Huge Mass. Ruling Gives Homeowners New Power in Foreclosures

Huge Mass. Ruling Gives Homeowners New Power in Foreclosures

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BOSTON—In a decision that could have a far-reaching impact on foreclosures nationwide, Massachusetts' highest court ruled Friday that Wells Fargo and US Bancorp had no right to seize the homes of Antonio Ibanez and Tammy and Mark LaRace because the banks could not prove that they legally owned the mortgages at the time they foreclosed.

That unanimous ruling rejected the way lenders in recent years have conducted foreclosures — without having all the documentation in place at the time a property is seized.

Joshua Rosner, an analyst at the New York-based research firm Graham Fisher & Co., called the ruling “a landmark” and predicted it would “open the floodgates to more suits in Massachusetts and strengthens cases in other states.”

While the ruling itself only applies to Massachusetts, the same arguments are being made in other cases in other states. "This decision is going to raise serious problems in hundreds of thousands of foreclosure cases," Thomas Cox, a Maine attorney who defends the rights of homeowners, told the Associated Press. "It has the potential to require that foreclosures be done over, and I think there's going to be significant turmoil nationally."

The 6-0 decision by Massachusetts’s Supreme Judicial Court—the same court that overruled the state’s ban on same-sex marriage in 2003—upheld a controversial lower court ruling from 2009.

The high court found that Wells Fargo and US Bancorp—which did not issue the original mortgages to Ibanez and the LaRaces but received them through a complicated series of financial transactions that are common in the mortgage-lending industry—"failed to make the required showing that they were the holders of the mortgages at the time of foreclosure."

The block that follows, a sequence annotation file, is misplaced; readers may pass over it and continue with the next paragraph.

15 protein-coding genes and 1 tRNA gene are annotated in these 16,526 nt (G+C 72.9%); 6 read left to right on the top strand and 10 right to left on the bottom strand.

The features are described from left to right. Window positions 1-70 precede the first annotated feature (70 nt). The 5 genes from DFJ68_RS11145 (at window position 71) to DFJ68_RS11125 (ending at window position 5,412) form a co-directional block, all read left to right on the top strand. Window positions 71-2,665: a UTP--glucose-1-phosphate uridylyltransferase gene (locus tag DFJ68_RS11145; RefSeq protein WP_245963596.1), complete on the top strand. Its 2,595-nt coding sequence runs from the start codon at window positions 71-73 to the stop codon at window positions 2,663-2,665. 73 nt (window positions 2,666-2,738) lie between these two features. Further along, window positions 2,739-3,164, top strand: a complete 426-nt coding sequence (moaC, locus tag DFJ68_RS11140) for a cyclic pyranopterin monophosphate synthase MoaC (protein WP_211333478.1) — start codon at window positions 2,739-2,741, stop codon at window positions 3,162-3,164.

Both Ibanez and the LaRaces bought homes in Springfield, Mass., in 2005 and lost them to foreclosure in 2007. Rose Mortgage was the original issuer of Ibanez’s $103,500 loan, which eventually ended up with US Bancorp; the LaRaces’ $103,200 loan was issued by Option One and eventually found its way to Wells Fargo.

Foreclosures are supposed to occur only when lenders can prove they own the bank note underlying the property. But it turned out that in the Ibanez and LaRace cases, the banks had not yet completed the formal paperwork to carry out an assignment from the existing owner even though, for business purposes, the transfer had effectively taken place.

Justice Robert Cordy blasted the banks' "utter carelessness" in documenting their right to own the properties.

It is often difficult to prove which institution owns a particular mortgage because millions of home loans were bundled into bonds and sold to investors during the housing boom, creating long and twisted paper trails, the Boston Globe noted. Before the 2009 lower court decision in the Ibanez and LaRace cases, however, lenders believed they could complete foreclosure transactions first and only later produce formal proof that they held title to the properties.